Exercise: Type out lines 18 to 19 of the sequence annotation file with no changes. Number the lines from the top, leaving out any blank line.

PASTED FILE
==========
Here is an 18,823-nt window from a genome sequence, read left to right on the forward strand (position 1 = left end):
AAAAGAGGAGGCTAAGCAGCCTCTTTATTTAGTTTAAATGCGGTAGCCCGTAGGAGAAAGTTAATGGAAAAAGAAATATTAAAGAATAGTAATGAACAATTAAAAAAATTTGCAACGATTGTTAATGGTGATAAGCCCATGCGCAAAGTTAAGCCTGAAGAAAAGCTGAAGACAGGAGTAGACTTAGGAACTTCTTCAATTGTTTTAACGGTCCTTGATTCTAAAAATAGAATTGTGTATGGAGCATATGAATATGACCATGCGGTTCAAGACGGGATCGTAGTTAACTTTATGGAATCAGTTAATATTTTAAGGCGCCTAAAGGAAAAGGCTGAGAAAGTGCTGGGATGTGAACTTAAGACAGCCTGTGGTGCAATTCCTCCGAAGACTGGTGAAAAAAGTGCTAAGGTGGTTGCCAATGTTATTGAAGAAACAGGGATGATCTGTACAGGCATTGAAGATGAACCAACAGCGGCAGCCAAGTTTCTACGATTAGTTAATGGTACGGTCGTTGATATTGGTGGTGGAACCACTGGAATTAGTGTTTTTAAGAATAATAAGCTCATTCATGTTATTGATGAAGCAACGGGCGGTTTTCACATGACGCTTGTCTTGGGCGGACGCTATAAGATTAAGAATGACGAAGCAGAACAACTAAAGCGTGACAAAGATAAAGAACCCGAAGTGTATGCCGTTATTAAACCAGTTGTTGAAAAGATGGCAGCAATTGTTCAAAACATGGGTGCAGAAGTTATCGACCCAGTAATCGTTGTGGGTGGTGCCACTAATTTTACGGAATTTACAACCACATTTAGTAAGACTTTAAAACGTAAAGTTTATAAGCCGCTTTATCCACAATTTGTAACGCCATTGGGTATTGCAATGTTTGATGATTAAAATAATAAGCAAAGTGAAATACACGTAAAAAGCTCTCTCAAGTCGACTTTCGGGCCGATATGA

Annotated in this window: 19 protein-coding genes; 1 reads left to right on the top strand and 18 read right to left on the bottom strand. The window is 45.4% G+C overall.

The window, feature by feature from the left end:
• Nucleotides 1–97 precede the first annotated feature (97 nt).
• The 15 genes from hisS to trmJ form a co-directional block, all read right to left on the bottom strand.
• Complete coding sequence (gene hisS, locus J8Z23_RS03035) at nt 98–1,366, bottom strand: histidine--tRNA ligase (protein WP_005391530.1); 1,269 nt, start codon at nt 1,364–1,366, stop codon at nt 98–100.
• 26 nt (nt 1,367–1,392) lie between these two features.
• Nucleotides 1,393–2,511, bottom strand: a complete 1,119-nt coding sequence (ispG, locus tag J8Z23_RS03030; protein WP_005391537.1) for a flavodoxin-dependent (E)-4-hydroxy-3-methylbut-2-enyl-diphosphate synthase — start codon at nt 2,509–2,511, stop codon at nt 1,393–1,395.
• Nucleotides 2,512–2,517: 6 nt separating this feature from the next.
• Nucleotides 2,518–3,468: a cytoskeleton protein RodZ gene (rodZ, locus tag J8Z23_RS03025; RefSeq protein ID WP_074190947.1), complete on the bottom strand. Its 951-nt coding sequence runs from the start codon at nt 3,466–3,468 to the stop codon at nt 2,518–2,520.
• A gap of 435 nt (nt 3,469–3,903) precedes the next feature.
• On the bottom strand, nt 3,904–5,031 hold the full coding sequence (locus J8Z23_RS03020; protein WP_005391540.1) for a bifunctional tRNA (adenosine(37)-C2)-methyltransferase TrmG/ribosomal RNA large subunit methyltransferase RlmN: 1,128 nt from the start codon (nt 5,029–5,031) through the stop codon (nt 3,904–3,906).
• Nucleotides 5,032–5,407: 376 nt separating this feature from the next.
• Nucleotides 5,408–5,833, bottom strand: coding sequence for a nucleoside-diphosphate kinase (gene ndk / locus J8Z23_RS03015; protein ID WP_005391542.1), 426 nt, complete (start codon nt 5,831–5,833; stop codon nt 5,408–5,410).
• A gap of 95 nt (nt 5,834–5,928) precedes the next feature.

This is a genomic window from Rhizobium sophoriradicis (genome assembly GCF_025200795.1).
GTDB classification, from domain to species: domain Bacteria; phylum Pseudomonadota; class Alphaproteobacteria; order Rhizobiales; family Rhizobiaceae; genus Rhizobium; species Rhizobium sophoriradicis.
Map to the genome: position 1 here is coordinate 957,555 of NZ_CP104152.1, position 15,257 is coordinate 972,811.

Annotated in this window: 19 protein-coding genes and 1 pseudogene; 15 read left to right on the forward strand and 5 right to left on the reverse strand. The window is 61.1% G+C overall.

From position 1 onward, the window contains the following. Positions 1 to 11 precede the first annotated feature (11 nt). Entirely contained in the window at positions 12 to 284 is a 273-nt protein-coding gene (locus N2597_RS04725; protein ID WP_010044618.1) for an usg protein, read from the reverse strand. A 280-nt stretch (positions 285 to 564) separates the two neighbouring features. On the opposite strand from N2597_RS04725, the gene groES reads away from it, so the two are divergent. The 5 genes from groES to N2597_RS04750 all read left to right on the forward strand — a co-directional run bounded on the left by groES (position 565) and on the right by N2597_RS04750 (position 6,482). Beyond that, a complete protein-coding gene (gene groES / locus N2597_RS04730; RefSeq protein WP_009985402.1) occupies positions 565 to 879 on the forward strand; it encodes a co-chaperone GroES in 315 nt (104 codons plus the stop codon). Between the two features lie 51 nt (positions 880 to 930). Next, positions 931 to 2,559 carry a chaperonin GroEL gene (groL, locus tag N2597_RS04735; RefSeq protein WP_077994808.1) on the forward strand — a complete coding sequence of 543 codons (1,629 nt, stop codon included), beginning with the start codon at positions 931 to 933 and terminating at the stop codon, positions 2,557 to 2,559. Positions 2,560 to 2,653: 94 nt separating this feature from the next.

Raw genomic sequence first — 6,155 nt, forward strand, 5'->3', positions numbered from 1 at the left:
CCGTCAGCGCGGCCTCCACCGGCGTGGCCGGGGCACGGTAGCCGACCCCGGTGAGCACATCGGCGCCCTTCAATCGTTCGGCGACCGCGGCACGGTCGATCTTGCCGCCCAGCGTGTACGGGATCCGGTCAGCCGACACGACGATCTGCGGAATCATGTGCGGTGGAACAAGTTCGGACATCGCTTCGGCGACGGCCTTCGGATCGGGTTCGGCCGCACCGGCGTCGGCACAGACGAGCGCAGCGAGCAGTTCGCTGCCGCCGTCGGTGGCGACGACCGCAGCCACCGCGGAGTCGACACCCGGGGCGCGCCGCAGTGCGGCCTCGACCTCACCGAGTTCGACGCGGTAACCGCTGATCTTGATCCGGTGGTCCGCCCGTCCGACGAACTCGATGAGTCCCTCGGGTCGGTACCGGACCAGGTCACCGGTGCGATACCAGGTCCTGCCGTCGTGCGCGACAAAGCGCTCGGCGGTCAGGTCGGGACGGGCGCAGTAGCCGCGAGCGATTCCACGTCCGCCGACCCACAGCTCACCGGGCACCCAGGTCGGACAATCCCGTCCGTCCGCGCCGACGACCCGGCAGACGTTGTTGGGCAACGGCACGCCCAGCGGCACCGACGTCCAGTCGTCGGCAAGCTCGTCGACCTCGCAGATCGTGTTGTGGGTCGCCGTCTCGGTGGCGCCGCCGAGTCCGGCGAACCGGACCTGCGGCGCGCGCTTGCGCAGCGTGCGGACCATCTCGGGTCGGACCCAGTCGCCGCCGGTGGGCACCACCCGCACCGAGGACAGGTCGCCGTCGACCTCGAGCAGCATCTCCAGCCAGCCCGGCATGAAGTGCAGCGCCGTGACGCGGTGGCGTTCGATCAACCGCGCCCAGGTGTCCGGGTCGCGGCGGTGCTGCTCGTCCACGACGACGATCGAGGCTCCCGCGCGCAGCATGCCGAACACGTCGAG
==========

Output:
GTDB classification, from domain to species: domain Bacteria; phylum Pseudomonadota; class Alphaproteobacteria; order Rhizobiales; family Rhizobiaceae; genus Rhizobium; species Rhizobium sophoriradicis.
Map to the genome: position 1 here is coordinate 957,555 of NZ_CP104152.1, position 15,257 is coordinate 972,811.